The year 2018 will be a significant time of reflection for Washington Orthopaedic Center, not on the history of the organization, but the remembrance of the lives and legacy of two founding fathers, Dr. Larry Hull and Dr. Carl Birchard, who both passed away this year.
Washington Orthopaedic Center, originally known as Washington Orthopaedic & Fracture Clinic, was founded in the summer of 1973 by Dr. Larry Hull to provide quality orthopedic care to the underserved Community of Lewis County. He was joined later that year by his college roommate Dr. George Harper, and together they built the practice with a foundation focused on Christian principles.
In 1978, Dr. Carl Birchard left the Panama Canal Zone where he had been practicing, and joined the growing orthopedic practice. These Founding Fathers of Washington Orthopaedic Center not only brought orthopedic care to Lewis County, but also laid the foundation for countless acts of humanitarianism for decades to come.
In 1989, as the clinic continued to grow, a new facility was constructed in its current location at 1900 Cooks Hill Road in Centralia, offering not only a clinic, but diagnostic imaging and physical therapy. In the year following, Washington Orthopaedic Center celebrated the addition of yet another surgeon, Dr. Keith Anderson. In 1994, the group achieved another milestone with the addition of an Ambulatory Surgery Center making Washington Orthopaedic Center one of only 14 of its kind in the United States with such services all under the same roof.
Over the decades the doctors at Washington Orthopaedic Center served in countless medical mission trips to impoverished areas such as Nicaragua, Guatemala, Trinidad, Tobago, El Salvador, Papua New Guinea, Africa, India, Dominican Republic, Panama, Costa Rica and Mexico, with Dr. Hull and Birchard often spearheading the missions. They turned to their faith which often called them both to improve the lives of the world’s poorest and crippled where they might not otherwise have had care. Both men were active in the Centralia Church of the Nazarene.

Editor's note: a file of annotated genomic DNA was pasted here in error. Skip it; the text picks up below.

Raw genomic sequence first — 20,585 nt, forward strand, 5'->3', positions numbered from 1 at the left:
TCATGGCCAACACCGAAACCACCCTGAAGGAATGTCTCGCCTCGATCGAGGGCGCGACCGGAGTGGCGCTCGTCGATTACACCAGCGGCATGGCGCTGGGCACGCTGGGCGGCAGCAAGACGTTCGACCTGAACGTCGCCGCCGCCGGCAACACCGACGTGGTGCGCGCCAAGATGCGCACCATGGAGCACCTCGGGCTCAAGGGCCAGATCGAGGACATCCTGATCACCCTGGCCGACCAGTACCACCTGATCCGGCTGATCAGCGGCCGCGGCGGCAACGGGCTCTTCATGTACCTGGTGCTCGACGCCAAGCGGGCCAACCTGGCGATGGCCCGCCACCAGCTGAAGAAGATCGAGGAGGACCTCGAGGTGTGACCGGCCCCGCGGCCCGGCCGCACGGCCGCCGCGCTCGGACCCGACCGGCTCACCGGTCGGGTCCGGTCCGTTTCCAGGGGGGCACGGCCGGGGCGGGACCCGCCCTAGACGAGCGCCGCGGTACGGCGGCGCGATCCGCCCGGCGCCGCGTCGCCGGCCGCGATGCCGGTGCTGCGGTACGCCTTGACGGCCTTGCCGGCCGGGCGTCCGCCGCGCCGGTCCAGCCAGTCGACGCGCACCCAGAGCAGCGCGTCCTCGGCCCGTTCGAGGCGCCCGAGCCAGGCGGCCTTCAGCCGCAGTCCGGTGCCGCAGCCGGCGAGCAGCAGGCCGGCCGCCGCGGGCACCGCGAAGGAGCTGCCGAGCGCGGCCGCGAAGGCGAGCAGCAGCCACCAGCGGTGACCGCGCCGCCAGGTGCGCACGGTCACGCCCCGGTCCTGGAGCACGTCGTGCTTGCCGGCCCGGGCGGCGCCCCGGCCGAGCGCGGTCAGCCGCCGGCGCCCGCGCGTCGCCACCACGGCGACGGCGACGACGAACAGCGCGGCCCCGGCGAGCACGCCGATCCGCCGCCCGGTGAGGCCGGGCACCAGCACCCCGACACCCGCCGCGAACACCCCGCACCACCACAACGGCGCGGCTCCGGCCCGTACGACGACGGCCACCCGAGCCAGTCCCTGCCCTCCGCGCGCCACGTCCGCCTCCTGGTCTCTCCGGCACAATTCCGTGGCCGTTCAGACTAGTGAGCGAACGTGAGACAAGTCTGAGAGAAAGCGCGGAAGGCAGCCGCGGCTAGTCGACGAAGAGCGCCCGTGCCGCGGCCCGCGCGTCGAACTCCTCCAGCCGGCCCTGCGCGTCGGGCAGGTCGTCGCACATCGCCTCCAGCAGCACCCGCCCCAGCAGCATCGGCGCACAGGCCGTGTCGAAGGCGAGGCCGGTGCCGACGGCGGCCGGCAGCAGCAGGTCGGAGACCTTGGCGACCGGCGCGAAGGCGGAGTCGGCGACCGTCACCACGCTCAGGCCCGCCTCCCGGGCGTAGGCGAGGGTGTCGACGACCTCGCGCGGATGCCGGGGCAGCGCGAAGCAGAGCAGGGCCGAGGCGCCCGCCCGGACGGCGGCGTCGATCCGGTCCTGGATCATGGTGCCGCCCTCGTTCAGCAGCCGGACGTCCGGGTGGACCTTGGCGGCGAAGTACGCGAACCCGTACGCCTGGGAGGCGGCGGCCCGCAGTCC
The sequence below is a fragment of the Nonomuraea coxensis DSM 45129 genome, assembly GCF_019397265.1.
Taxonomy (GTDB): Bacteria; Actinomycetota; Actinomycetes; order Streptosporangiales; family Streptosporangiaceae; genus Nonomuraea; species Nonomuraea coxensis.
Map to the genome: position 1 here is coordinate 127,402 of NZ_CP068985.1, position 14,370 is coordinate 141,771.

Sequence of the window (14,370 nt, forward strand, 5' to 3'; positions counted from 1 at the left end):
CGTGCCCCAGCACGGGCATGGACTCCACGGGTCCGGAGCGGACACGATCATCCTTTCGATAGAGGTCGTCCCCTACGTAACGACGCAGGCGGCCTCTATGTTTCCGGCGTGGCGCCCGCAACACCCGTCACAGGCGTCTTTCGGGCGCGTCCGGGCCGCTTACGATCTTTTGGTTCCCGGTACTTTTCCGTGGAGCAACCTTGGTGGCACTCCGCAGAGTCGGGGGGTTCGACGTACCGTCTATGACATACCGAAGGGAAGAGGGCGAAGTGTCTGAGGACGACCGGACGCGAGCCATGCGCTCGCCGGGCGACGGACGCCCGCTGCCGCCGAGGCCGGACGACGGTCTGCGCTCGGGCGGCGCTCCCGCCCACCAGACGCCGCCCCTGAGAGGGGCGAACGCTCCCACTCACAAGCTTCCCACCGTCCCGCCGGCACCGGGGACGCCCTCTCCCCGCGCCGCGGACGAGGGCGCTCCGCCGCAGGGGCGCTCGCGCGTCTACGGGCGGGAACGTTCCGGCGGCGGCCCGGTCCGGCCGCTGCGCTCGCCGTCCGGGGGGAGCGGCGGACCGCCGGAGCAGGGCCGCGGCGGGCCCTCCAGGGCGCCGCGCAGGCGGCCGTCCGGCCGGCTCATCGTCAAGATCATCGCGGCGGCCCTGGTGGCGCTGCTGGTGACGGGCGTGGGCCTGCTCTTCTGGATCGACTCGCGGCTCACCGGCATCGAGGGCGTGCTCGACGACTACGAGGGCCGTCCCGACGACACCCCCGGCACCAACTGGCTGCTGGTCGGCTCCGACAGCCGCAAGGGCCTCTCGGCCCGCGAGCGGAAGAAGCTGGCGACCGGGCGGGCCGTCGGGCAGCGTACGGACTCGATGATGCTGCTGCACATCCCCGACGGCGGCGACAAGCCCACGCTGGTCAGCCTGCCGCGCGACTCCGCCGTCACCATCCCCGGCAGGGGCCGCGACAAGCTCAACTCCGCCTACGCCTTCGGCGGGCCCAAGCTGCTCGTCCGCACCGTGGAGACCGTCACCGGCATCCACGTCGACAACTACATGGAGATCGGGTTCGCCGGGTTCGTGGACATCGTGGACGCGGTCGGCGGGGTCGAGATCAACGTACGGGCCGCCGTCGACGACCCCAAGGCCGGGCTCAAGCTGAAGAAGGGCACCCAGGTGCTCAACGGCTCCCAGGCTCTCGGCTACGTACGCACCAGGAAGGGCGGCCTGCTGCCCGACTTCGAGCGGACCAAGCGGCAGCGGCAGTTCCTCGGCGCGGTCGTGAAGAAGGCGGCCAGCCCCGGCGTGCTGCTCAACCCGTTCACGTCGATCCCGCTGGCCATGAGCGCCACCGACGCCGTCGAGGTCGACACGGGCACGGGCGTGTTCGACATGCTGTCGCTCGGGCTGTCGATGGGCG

Many of the employees at Washington Orthopaedic Center describe their experience there more like being with family than performing a job. “When I started working for Dr. Hull and Dr. Birchard at their new surgery center, I had no idea what I was in for,” shares former employee Dondi Sahlinger. “I was a new RN looking for a job that allowed me more time with my family, but what I received in return was much more. I was part of a team—one coached by two men who led by example and whose actions matched their words. It was a joy to go to work in the environment they created. I will always be thankful for the opportunities they gave me.”
These men were admired by their colleagues. “When Dr. Hull was in the office, everyone knew it,” says Wanda Garza, “not only was he friendly and outgoing, he truly cared about each and every one of his patients and employees. He was truly an inspirational, selfless and amazing man.”
His genuine enthusiasm is what many remember. “Larry [Dr. Hull] identified himself (correctly) as a ‘cheerleader,’” says Dr. Keith Anderson. “He was always encouraging and upbeat. One of his more distinctive sayings was ‘hilarious’ – pronounced ‘high-larious’ when something was funny.”